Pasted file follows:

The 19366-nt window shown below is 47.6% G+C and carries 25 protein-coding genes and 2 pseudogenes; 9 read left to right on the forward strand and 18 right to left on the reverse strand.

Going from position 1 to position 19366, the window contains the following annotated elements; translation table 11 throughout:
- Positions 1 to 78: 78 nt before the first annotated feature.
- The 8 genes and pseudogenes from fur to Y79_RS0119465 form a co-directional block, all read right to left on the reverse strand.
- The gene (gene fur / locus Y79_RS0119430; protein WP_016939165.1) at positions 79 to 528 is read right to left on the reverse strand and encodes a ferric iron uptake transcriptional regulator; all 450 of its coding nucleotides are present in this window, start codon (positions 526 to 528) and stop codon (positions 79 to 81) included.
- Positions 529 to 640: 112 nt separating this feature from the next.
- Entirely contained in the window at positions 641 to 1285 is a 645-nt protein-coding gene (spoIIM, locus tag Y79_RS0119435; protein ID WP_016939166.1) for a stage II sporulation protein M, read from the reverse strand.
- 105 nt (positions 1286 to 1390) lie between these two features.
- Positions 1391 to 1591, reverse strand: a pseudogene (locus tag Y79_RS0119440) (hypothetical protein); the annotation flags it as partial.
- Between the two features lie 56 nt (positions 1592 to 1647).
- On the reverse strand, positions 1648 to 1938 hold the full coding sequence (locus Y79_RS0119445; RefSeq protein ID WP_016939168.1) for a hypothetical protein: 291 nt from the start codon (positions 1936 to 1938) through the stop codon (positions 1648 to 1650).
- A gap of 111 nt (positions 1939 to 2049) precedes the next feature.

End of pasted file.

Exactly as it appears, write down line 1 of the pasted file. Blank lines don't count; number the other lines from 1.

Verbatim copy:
The 19366-nt window shown below is 47.6% G+C and carries 25 protein-coding genes and 2 pseudogenes; 9 read left to right on the forward strand and 18 right to left on the reverse strand.